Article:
It was already too late
Posted on February 23, 2012 by Ade
When I read this recent article in the Guardian – Dominic Crouch: ‘I’m so, so sorry for what I’m about to do‘) – I found the initial shock and sorrow of reading about the teenagers suicide, almost eclipsed by the secondary tragedy of the father doing the same. What occurred to me in this devastating situation was that ‘it was already too late’.
The father threw himself into campaigning to stop homophobic bullying in response to his own loss. It was already too late. It was too late for him and his son. The tragedy had happened and the price was going to be paid by father, son, mother and daughter. To bear the knowledge that events have taken over and that it is too late to alter the course is devastating.
The teenager did not take his life on a whim. Factors must have been in place for many years prior to his untimely death. This was no accident. The suicide of the father, likewise, was not a sudden rash act. It must have been the culmination of a sustained period of intense pain and suffering. And the daughter and mother? They live and experience on a daily basis the scars and suffering of the whole family.
To go back to ‘source’, to look for the root of this unbearable tragedy we must compassionately investigate. We must look way back and search for the causes of this tragedy. Alongside the very real problem of homophobic attitudes at school, at home and in society (at all levels from obvious abuse to the subtlety of non acknowledgment ) we need to understand that a childs ‘sense of self’ begins from a very early age.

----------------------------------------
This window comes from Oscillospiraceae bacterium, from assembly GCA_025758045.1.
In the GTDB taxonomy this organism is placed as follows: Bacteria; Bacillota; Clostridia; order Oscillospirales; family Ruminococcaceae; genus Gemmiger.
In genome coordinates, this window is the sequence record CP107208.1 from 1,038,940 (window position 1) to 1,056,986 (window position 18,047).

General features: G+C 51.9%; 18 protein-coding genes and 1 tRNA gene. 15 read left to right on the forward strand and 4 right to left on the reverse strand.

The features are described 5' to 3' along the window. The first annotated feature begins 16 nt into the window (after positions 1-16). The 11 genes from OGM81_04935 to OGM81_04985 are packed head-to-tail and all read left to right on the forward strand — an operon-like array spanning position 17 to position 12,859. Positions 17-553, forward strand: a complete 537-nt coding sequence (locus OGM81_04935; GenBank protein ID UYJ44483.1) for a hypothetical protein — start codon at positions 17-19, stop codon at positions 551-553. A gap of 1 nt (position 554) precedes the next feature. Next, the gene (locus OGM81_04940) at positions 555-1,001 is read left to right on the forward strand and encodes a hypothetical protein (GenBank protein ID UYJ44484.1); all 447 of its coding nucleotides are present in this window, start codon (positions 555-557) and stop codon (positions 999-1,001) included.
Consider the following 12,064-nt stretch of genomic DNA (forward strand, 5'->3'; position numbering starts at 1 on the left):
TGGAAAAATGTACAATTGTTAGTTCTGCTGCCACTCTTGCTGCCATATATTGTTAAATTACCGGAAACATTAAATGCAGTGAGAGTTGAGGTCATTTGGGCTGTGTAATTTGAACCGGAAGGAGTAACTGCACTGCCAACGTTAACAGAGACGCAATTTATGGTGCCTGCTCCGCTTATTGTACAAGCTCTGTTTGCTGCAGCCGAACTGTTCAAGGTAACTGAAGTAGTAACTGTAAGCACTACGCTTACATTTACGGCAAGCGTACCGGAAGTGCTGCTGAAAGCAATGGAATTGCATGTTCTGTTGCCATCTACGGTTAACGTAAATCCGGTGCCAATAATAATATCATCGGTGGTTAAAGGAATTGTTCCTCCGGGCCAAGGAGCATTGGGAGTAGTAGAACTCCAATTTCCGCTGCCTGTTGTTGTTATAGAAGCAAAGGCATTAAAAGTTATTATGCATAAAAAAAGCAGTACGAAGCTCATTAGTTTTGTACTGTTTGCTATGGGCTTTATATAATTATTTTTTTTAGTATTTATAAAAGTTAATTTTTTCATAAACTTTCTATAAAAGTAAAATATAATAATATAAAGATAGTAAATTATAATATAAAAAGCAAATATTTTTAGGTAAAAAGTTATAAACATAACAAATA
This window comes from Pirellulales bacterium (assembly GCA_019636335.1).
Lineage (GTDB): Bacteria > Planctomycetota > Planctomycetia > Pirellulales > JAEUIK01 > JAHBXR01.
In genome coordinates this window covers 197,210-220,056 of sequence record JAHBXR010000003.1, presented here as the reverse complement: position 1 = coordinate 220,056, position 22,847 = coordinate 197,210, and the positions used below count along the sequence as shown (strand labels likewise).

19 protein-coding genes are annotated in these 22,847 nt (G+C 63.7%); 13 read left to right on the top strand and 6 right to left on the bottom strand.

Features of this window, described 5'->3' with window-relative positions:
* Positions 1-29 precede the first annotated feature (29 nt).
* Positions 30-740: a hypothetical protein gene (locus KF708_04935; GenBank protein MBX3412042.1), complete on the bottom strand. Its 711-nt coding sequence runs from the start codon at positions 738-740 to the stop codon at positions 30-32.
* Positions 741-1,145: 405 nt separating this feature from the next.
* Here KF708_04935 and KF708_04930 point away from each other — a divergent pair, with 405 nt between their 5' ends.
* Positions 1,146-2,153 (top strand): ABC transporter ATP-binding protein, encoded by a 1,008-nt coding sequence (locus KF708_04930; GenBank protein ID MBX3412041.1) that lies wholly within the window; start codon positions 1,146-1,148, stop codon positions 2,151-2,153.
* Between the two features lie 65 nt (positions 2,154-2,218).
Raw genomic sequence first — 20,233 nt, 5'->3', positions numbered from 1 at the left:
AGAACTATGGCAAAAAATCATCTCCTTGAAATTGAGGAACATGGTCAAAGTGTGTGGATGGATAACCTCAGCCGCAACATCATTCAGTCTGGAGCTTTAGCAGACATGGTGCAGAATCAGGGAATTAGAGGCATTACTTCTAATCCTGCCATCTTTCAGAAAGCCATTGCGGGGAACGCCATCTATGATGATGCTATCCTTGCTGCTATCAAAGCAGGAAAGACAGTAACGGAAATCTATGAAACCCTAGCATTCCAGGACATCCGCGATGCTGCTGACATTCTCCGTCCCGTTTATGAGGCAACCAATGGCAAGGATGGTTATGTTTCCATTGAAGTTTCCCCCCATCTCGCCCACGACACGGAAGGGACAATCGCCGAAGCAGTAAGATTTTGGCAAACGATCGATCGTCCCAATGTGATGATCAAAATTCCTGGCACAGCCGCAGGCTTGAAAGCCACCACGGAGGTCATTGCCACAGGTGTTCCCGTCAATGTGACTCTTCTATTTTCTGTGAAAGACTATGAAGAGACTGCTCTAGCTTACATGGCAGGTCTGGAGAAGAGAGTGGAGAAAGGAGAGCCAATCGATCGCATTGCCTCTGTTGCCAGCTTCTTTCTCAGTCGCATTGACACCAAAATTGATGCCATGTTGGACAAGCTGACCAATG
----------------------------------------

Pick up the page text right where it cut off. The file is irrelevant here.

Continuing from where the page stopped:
‘Sense of self’ is the term I use as opposed to ‘sexuality’. Too many times people get hooked into a debate that focusses on the appropriateness of ‘sex’ in the word ‘sexuality’, arguing that a child of 2,3,4,5,6 years onwards does not yet have a sexual identity and therefore it is not appropriate to discuss such matters. Very often the view is that children are ‘just exploring’ and ‘playing’ at this age and therefore to introduce the idea of sexuality is misguided at best and offensive at worse.
So I feel it is appropriate to use the term ‘sense of self’ when looking at the development of very young children. From our earliest years we learn through what we see, hear, are told and sense. A baby senses danger, a toddler witnesses aggression, a youngster is told what is acceptable or not. Through play children get to rehearse these things. Playing ‘house’, drawing pictures of mummy and daddy and dressing up and interacting with toys helps very young children make sense of the information they are receiving.
The absence of information and therefore the inability to ‘play’ with the missing ideas is as damaging as exposure to negative information regarding an area of life. In other words- the absence of information that is pertinent to the child can be as damaging as the presence of negative information.
In a case where a child receives positive information about a subject that in the wider world is considered unworthy or taboo and thereby creating a ‘selective’ presence of information can also be the cause of conflict or upset for the child. So relating this to Dominic, the teenager in the article, it is undoubtedly true that he was born into a world that as a baby and young child did not acknowledge same sex relationships and scenarios.